public billboard 12' x 36' 2014
Artist Jon Rubin constructed a billboard in Pittsburgh, PA for his project, "The Last Billboard." Each month he invites a different individual to come up with a text-based piece for the billboard.
At the time that he approached me to take part in the project, I was traveling through Brazil. I was in a small country village, and over a loudspeaker that could be heard throughout the town a voice announced that a funeral was taking place at the cemetery. The experience of making a public announcement that everyone could hear seemed so logical to me, and to have it pertain to the death of one of its citizens, all the more meaningful. It made me think that a similar system could or should be implemented in the US.
Though "Crier" is shown here as a text-based project, it is in fact a proposal for exactly what it is stating. The title refers to both someone who makes announcements in public places, as in a town crier, as well as referring to one who cries, whether out of joy or sorrow.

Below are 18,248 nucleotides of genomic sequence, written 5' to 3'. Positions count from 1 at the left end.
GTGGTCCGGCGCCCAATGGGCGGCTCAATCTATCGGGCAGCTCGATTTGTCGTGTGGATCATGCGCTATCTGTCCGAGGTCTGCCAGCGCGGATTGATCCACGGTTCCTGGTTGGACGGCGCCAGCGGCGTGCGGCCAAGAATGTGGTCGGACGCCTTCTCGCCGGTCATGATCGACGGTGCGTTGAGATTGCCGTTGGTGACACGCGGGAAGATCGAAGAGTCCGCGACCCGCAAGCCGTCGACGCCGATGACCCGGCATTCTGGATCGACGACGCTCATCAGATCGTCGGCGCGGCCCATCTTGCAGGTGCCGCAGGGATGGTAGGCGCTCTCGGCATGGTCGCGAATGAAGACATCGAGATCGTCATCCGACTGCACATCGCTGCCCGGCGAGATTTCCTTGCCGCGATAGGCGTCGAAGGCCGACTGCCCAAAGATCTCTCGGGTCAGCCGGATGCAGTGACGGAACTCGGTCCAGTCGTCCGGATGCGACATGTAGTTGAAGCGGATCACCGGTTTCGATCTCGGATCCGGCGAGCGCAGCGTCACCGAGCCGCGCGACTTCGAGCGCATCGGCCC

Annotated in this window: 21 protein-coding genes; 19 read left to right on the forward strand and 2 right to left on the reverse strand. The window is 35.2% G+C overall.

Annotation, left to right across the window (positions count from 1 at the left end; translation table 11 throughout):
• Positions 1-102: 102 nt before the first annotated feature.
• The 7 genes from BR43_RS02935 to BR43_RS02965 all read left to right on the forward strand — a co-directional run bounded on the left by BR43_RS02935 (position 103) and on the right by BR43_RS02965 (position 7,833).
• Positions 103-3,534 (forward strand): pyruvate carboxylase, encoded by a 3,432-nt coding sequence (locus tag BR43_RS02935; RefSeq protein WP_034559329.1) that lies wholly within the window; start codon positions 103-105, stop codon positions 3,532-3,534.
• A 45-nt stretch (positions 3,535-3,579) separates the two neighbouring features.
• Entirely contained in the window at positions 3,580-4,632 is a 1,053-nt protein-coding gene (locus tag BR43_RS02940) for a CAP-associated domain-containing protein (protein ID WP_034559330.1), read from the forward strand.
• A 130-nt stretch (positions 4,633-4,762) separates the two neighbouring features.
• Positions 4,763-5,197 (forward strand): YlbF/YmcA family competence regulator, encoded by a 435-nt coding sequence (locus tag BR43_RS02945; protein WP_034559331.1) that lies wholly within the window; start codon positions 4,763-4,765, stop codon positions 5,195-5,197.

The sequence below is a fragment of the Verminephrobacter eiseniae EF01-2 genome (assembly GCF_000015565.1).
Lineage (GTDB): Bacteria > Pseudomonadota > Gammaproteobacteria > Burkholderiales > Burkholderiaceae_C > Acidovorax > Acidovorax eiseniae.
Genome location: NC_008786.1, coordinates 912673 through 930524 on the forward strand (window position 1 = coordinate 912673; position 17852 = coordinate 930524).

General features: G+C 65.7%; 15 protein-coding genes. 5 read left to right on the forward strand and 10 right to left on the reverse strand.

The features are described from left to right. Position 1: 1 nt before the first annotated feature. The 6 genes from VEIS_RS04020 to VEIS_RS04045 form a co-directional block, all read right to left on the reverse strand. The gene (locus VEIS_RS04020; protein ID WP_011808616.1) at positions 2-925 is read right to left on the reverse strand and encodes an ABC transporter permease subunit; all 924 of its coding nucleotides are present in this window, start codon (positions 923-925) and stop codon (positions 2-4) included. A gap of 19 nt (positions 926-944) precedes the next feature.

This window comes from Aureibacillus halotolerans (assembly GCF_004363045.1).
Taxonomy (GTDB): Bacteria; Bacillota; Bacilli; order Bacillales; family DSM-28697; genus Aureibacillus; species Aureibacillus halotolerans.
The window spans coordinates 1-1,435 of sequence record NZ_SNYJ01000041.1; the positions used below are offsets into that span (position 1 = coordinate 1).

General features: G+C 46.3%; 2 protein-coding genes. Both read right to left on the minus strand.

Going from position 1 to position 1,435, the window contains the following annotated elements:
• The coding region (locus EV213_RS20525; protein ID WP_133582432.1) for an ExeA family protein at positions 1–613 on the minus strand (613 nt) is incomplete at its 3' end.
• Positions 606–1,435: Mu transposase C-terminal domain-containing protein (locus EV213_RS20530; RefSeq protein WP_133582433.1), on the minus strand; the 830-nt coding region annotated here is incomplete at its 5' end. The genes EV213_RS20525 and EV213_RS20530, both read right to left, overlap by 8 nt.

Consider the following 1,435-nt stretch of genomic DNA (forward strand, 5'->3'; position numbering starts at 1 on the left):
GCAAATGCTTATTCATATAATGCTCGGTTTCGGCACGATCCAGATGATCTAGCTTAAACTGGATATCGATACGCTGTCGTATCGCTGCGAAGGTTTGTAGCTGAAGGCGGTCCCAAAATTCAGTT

video of public performance / digital prints 5-minutes / 16 x 24" 2013
As part of the Art in Odd Places performance festival in New York City, I crawled along 14th street on my hands and knees, scraping up the blackened pieces of gum that are stuck to the sidewalk. The scraped up gum was melted down in a small stove that I would set up on site, forming it into a series of primitive figurines that were left on the street.
The title refers to a conglomeration of mythic characters from different cultures, all of whom embody the act of transformation: